First presented at:
Chemistry Webmasters 3
Unbranched alkanes (CnH2n+2) are well described by molecular mechanics force fields. Even within the limits of the molecular mechanics models, some of their properties are still mysterious. In particular, there is no general answer to the question:
If N is small, then the answer is that the extended conformation corresponds to the global minimum. If N is greater than about eighteen, folded conformations are lower in energy than the extended conformation, because of favourable van der Waals interactions between adjacent methylene units. Can you find the global minima?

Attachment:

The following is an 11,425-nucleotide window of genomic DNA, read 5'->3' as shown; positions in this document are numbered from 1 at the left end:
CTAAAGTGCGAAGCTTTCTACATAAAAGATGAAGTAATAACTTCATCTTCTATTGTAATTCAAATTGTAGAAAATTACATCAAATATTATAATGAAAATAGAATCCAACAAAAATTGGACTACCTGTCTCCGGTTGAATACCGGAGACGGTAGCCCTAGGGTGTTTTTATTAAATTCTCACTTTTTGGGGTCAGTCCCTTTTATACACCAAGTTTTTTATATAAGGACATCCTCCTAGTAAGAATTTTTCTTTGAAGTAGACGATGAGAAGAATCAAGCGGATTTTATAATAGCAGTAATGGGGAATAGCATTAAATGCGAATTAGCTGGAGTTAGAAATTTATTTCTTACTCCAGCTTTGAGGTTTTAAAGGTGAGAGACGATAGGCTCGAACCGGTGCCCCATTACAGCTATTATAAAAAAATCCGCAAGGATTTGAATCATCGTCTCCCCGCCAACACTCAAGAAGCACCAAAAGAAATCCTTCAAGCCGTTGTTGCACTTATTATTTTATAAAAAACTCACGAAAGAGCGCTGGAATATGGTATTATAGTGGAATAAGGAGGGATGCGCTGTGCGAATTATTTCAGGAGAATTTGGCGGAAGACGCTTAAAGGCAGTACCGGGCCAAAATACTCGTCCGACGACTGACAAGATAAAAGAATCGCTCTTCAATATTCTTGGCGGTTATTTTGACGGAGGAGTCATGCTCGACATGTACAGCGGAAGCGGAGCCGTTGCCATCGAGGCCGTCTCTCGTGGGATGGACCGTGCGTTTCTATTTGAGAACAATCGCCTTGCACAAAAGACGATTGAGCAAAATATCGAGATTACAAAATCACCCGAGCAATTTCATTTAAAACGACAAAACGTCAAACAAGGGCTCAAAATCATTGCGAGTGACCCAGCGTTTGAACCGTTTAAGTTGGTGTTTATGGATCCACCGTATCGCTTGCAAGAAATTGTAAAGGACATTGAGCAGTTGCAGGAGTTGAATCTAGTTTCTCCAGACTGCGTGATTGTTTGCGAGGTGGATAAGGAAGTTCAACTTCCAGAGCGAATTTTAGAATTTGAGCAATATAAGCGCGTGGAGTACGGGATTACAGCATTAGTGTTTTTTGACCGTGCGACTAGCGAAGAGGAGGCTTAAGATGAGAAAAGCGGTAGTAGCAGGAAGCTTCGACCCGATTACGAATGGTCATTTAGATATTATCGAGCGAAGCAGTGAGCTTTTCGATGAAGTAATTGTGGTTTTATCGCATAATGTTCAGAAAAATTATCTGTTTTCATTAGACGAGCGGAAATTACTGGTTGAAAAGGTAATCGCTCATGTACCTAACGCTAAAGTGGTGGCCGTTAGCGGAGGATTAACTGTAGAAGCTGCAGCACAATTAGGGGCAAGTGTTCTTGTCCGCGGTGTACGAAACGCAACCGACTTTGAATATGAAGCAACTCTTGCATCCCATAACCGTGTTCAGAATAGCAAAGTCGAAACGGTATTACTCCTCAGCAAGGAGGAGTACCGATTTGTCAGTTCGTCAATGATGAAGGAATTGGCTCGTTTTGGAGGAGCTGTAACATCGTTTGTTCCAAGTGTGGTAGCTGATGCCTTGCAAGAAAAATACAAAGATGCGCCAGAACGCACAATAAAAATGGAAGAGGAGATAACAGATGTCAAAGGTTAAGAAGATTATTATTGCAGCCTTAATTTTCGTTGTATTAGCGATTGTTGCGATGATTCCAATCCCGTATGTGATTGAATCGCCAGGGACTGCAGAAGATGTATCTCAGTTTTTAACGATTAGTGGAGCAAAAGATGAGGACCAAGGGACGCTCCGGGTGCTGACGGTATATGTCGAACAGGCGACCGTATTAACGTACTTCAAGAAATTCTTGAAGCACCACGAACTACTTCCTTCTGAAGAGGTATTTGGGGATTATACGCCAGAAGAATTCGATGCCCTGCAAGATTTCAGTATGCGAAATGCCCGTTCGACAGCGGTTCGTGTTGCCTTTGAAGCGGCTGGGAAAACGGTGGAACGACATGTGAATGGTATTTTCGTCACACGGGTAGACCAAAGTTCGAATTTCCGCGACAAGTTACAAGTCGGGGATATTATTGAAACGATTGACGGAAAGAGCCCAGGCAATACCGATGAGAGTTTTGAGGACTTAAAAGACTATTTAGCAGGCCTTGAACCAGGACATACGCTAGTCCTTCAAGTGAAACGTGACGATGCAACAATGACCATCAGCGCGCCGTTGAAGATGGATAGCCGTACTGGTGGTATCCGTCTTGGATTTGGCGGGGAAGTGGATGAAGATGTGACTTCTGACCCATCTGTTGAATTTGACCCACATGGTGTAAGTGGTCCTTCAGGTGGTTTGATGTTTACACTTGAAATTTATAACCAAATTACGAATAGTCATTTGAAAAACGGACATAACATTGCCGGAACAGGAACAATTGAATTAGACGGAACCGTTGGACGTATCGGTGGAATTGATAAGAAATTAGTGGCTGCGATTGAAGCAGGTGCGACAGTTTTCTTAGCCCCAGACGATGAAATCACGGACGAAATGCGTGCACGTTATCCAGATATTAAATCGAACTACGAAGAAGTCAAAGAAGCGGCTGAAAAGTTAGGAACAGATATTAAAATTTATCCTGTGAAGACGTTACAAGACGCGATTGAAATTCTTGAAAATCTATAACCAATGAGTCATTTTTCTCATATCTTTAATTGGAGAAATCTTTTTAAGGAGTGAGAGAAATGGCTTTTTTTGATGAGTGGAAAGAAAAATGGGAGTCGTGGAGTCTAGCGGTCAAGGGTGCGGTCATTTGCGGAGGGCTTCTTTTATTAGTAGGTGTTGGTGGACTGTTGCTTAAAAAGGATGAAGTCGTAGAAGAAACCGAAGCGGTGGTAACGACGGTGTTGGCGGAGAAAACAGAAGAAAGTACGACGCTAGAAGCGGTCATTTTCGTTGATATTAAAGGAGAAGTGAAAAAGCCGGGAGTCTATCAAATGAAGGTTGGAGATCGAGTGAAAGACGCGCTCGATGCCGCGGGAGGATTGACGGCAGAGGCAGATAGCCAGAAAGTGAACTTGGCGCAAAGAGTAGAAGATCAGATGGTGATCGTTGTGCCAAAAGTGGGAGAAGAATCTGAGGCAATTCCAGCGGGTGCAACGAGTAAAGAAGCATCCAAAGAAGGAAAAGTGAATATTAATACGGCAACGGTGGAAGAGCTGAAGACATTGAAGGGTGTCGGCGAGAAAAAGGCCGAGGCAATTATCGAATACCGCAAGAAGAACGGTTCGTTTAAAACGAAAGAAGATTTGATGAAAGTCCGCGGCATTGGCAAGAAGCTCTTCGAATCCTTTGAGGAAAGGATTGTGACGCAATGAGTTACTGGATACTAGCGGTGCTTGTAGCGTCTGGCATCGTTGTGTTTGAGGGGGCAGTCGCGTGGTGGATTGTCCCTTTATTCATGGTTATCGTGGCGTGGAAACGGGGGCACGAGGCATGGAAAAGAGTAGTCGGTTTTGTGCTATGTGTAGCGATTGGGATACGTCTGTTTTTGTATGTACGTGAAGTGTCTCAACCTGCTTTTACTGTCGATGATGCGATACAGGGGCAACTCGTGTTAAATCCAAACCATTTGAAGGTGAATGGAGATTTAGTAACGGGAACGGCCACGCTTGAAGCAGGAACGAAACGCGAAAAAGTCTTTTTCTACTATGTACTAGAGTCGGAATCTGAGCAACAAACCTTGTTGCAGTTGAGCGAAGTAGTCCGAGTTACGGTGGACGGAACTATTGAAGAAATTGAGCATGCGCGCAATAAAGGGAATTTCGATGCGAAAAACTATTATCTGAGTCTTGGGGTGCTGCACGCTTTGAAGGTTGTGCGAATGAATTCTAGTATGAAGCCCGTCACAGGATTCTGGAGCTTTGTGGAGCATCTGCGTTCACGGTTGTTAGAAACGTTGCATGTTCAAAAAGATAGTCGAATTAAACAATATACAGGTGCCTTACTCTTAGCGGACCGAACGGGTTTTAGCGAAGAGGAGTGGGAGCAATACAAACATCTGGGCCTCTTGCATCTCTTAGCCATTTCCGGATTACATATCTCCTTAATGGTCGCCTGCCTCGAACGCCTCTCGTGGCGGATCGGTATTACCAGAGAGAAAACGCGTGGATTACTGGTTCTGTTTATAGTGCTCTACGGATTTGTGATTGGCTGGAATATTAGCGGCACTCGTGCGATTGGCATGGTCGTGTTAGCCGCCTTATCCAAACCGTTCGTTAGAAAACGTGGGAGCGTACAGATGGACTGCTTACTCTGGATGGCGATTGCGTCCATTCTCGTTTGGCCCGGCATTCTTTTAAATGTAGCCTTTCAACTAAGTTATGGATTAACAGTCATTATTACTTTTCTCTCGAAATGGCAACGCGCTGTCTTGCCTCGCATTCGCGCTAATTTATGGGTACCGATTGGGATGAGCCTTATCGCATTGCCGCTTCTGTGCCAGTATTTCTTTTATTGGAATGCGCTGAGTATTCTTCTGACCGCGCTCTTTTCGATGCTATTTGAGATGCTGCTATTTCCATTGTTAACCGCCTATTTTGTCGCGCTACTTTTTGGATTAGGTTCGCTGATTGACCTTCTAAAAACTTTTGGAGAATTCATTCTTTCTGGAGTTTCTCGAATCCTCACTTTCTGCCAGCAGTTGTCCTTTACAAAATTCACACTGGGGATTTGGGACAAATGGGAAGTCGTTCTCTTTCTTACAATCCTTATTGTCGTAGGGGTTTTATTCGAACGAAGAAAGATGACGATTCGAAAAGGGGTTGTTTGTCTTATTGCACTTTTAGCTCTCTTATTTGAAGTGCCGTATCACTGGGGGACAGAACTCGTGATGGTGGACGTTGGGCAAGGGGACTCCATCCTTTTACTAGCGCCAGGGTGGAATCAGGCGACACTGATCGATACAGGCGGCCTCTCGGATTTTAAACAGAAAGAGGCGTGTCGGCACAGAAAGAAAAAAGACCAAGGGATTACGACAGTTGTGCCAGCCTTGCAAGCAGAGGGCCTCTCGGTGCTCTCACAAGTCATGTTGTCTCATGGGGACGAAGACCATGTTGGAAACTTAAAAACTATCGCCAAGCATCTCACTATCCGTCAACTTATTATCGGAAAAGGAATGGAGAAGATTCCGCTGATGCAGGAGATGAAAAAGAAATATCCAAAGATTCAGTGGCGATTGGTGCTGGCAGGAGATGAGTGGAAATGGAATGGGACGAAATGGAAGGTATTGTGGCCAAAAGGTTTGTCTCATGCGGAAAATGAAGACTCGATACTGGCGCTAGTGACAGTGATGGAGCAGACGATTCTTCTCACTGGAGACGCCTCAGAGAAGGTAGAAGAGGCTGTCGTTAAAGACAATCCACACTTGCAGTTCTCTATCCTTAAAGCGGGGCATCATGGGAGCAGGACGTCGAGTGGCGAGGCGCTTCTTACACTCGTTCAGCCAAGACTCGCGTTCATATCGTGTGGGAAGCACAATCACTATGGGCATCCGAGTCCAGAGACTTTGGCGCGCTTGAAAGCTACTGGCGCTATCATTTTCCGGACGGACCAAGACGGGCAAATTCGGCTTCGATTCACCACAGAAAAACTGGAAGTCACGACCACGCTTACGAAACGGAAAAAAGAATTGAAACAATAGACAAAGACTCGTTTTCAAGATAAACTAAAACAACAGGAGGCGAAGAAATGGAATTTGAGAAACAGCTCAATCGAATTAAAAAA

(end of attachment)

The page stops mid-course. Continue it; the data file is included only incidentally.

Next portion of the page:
The conformational properties of peptides, nucleotides, polyhydroxybutyrates and other bio-polymers are of great importance, and many new analogs are being developed (see, for example, Chemical and Engineering News June 16th, 1997, page 32). Force fields are necessary to calculate the conformational properties of such large systems, but force field parameters are not 100 % accurate. Any calculation of the properties of such systems will face two difficulties: (i) The parameters are not completely reliable (ii) The conformation space is very large. The parameters are probably most precise for alkanes, and so investigation of the conformation space of alkane polymers and oligomers will minimise the effect of the first problem, so that the second may be thoroughly investigated. Such studies may, therefore, play an important role in the development of procedures for studying biopolymers with more immediate applications. Comparison of the lowest energy structures that are known for C10H22, C18H22, C39H22, and C200H22 suggests that alkanes can develop secondary and tertiary structures in a manner analogous to that of proteins.